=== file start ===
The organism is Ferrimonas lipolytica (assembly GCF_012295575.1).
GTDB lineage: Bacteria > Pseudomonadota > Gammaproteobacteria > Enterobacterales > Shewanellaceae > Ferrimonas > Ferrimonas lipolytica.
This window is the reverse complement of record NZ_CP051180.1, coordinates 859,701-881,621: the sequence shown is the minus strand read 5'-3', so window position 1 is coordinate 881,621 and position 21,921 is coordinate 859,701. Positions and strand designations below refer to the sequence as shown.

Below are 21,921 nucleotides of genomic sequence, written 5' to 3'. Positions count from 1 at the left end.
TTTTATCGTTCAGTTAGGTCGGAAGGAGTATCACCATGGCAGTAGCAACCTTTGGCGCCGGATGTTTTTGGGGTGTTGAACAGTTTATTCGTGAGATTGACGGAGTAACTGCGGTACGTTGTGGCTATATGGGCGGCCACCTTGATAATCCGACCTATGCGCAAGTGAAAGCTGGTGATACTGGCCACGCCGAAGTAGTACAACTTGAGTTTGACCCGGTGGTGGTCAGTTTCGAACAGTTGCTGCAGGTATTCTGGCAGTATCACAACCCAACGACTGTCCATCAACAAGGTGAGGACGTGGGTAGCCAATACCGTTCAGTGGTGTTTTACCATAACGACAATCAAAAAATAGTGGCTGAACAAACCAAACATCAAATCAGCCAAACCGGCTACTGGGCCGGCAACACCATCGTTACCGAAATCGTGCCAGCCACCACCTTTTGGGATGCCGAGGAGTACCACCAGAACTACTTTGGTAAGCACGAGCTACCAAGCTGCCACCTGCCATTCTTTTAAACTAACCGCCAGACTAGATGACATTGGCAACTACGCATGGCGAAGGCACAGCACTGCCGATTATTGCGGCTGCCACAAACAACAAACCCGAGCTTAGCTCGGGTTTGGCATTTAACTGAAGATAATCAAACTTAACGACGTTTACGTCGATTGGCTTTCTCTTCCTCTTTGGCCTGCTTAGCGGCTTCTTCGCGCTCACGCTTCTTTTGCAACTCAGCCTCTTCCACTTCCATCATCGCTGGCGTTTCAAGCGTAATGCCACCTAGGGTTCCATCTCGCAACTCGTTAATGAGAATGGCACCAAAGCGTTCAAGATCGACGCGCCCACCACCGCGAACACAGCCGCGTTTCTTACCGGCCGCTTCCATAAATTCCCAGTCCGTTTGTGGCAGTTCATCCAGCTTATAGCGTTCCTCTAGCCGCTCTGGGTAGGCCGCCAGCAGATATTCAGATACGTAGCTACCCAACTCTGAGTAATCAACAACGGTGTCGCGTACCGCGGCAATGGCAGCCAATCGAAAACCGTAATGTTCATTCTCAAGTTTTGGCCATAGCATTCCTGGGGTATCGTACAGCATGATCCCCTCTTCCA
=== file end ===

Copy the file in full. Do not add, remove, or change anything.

The organism is Ferrimonas lipolytica (assembly GCF_012295575.1).
GTDB lineage: Bacteria > Pseudomonadota > Gammaproteobacteria > Enterobacterales > Shewanellaceae > Ferrimonas > Ferrimonas lipolytica.
This window is the reverse complement of record NZ_CP051180.1, coordinates 859,701-881,621: the sequence shown is the minus strand read 5'-3', so window position 1 is coordinate 881,621 and position 21,921 is coordinate 859,701. Positions and strand designations below refer to the sequence as shown.

Below are 21,921 nucleotides of genomic sequence, written 5' to 3'. Positions count from 1 at the left end.
TTTTATCGTTCAGTTAGGTCGGAAGGAGTATCACCATGGCAGTAGCAACCTTTGGCGCCGGATGTTTTTGGGGTGTTGAACAGTTTATTCGTGAGATTGACGGAGTAACTGCGGTACGTTGTGGCTATATGGGCGGCCACCTTGATAATCCGACCTATGCGCAAGTGAAAGCTGGTGATACTGGCCACGCCGAAGTAGTACAACTTGAGTTTGACCCGGTGGTGGTCAGTTTCGAACAGTTGCTGCAGGTATTCTGGCAGTATCACAACCCAACGACTGTCCATCAACAAGGTGAGGACGTGGGTAGCCAATACCGTTCAGTGGTGTTTTACCATAACGACAATCAAAAAATAGTGGCTGAACAAACCAAACATCAAATCAGCCAAACCGGCTACTGGGCCGGCAACACCATCGTTACCGAAATCGTGCCAGCCACCACCTTTTGGGATGCCGAGGAGTACCACCAGAACTACTTTGGTAAGCACGAGCTACCAAGCTGCCACCTGCCATTCTTTTAAACTAACCGCCAGACTAGATGACATTGGCAACTACGCATGGCGAAGGCACAGCACTGCCGATTATTGCGGCTGCCACAAACAACAAACCCGAGCTTAGCTCGGGTTTGGCATTTAACTGAAGATAATCAAACTTAACGACGTTTACGTCGATTGGCTTTCTCTTCCTCTTTGGCCTGCTTAGCGGCTTCTTCGCGCTCACGCTTCTTTTGCAACTCAGCCTCTTCCACTTCCATCATCGCTGGCGTTTCAAGCGTAATGCCACCTAGGGTTCCATCTCGCAACTCGTTAATGAGAATGGCACCAAAGCGTTCAAGATCGACGCGCCCACCACCGCGAACACAGCCGCGTTTCTTACCGGCCGCTTCCATAAATTCCCAGTCCGTTTGTGGCAGTTCATCCAGCTTATAGCGTTCCTCTAGCCGCTCTGGGTAGGCCGCCAGCAGATATTCAGATACGTAGCTACCCAACTCTGAGTAATCAACAACGGTGTCGCGTACCGCGGCAATGGCAGCCAATCGAAAACCGTAATGTTCATTCTCAAGTTTTGGCCATAGCATTCCTGGGGTATCGTACAGCATGATCCCCTCTTCCA